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BS ChE 4
February 5, 2015

ChE 426N


February 4, 2015
Columbia University
Building on previously published research, investigators have advanced technology to allow for time-lapse
images of protein synthesis with high spatial-temporal resolution in live cells/tissues and map protein
degradation in live cells/tissue. They've successfully demonstrated that this technology can be used to image
protein synthesis in brain tissues, zebrafish and mice in vivo, making it a useful tool for biomedical
researchers studying complex protein metabolism in everything from cell lines to living animals/humans.

Researchers at Columbia University have made a significant step toward visualizing complex protein
metabolism in living systems with high resolution and minimum disturbance, a longstanding goal in the
scientific community. In a recent study published in ACS Chemical Biology, Assistant Professor of
Chemistry Wei Min's research team has reported a light microscopy method to image where the new
proteins are produced and where the old proteins are degraded inside living tissues and animals.
Proteins carry most biological functions in life. Biologists have long learnt that new proteins are produced
and old ones are destroyed over time, as required by the metabolic activity of living organisms. Many
complex physiological and disease processes involve protein synthesis and degradation in space and time.
For example, formation of long-term memory requires activity-dependent protein synthesis in specific
neurons while the devastating Huntington's disease often disrupts protein degradation pathways of affected
Technically, however, it is very challenging to visualize protein metabolism in a noninvasive and global
(i.e., proteome) manner especially for live systems. Previous methods using radioactive amino acids have
to work with dead samples. Imaging mass spectrometry is invasive, thereby not compatible with live
systems. Fluorescence based techniques using unnatural amino acids generally require non-physiological
fixation of cells.
To address this problem, Min and his team exploited a novel combination of chemical labeling and physical
detection. Specifically, they coupled an emerging laser-based technique called stimulated Raman scattering
(SRS) microscopy with metabolic labeling of deuterated amino acids (D-AAs) by cell's native protein
synthesis machineries. In the specially prepared D-AAs, the normal hydrogen atoms are replaced by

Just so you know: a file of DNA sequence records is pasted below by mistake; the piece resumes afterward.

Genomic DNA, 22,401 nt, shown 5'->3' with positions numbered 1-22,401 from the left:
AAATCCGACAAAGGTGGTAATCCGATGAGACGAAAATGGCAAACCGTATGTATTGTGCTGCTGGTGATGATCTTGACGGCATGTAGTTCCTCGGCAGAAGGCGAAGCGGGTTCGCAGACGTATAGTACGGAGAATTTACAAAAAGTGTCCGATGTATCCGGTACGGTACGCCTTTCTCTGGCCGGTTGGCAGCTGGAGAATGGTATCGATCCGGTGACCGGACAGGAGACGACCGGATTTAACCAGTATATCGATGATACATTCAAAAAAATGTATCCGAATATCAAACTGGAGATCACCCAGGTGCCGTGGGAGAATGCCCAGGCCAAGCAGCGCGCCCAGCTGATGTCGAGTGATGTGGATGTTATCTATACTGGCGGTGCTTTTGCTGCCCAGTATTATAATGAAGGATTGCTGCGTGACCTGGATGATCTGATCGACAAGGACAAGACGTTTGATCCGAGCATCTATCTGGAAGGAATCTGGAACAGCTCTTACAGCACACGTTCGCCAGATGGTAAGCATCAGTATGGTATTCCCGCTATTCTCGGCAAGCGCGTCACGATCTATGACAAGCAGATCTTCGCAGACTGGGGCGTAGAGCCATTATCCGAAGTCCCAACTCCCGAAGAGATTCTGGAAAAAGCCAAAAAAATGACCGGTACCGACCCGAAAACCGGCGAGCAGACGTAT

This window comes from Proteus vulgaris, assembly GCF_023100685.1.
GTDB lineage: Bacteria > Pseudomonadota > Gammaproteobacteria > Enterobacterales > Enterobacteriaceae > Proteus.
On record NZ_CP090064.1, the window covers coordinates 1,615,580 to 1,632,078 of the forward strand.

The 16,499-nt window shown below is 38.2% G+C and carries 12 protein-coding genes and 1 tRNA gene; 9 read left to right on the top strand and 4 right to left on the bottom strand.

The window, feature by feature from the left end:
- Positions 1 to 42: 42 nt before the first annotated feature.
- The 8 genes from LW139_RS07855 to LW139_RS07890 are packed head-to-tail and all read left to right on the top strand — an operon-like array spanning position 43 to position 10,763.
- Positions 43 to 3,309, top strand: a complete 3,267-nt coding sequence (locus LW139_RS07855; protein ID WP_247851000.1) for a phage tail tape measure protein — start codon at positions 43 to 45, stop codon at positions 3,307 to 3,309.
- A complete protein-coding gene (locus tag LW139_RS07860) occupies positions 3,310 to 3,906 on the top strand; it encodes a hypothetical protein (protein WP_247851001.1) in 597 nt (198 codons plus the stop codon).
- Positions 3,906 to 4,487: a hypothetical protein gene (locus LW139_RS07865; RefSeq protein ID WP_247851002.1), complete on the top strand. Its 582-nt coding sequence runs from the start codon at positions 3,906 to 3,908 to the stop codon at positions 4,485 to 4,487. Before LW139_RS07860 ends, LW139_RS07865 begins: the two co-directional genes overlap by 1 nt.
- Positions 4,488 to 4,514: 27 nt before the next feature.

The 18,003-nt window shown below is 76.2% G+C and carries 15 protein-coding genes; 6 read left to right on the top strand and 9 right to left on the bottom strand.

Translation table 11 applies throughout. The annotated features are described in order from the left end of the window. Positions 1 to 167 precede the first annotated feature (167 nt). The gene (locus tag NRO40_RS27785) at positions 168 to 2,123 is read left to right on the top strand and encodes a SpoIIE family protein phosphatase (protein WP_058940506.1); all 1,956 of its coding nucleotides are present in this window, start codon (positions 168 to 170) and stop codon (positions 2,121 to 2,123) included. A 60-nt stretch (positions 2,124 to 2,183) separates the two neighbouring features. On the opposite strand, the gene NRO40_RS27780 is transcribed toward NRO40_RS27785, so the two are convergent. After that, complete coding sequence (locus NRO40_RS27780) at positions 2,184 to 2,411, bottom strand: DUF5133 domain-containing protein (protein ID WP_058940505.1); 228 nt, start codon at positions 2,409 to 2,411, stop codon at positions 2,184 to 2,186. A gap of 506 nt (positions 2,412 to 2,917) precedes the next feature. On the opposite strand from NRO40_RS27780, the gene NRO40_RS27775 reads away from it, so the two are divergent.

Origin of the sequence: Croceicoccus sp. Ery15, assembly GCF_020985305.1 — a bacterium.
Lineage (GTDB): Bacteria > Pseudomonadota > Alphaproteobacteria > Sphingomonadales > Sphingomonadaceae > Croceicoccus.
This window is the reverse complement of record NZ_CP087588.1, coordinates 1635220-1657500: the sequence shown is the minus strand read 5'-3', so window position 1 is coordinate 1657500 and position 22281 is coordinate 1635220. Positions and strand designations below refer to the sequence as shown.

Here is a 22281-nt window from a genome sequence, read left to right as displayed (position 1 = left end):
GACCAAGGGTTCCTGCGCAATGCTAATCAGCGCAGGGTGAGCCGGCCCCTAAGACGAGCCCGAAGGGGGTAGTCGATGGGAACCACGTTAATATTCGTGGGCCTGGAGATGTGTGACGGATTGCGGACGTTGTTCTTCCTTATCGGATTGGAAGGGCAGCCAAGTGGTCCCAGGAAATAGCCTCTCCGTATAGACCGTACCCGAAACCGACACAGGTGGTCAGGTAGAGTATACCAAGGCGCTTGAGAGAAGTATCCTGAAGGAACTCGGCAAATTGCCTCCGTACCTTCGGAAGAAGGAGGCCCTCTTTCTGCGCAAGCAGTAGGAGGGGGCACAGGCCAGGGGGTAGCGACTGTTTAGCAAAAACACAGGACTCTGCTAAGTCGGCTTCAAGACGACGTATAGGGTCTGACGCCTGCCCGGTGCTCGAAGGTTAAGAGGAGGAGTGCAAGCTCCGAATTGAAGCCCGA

deuterium atoms, which exhibit almost identical physical-chemical properties to those of hydrogen except
for their heavier masses. When the carbon-deuterium bond stretches, it produces a Raman scattering signal
at a unique "frequency" (different from natural molecules inside cells). The newly synthesized proteins,
built upon the incorporated D-AAs, can then be specifically detected by SRS through the unique vibrational
signature from carbon-deuterium bonds. Using this method, Min and his team have demonstrated imaging

newly synthesized protein in live cells, as reported in an earlier publication Proc. Natl. Acad. Sci. USA.
110, 11226, 2013.
"The new ACS Chem Biol paper has significantly expanded the concept of coupling SRS with metabolic
labeling of D-AAs," said lead author Lu Wei, a Ph.D. candidate in chemistry. Besides monitoring protein
synthesis, this technique can also probe protein degradation, by tracking the signal decay of the methyl
group (CH3) attributed to pre-existing proteins. Moreover, inspired by the classic pulse-chase analysis of
complex protein dynamics, two-color pulse-chase imaging was accomplished by rationally dividing the
whole D-AAs collection into two structurally different sub-sets with distinct vibrational signatures. In this
way, Min's team was able to probe progression dynamics of aggregate formation of mutant huntingtin
proteins in live cells.
"Equipped with the much improved technique, we can pursue biological applications well beyond the
earlier demonstration on simple cell lines," Wei said. In this new study, the team imaged the spatial
distribution of newly synthesized proteins inside live brain tissue slices with pronounced signal observed
in dentate gyrus, suggesting high metabolic activity in this region. The intricate relationship between protein
synthesis and neuronal plasticity is currently under investigation on this platform.
"The major advantage of our technique lies in its non-toxicity and minimal invasiveness, as administration
of D-AAs in the model organisms appears to be non-toxic even for a long duration," Wei added. The team
has mapped newly synthesized protein in living animals including zebrafish and mice. Strong signals are
detected in the somites at the embryonic zebrafish tail and the liver and intestine tissues from examined
mice. All these new demonstrations support the technique for in vivo interrogation.
"In addition to basic research, our technique could also contribute greatly to translational applications," said
Min. "Considering that stable isotope labeling and SRS imaging are both compatible with live humans, we
envision a bright prospect of applying this platform to performing diagnostic and therapeutic imaging in

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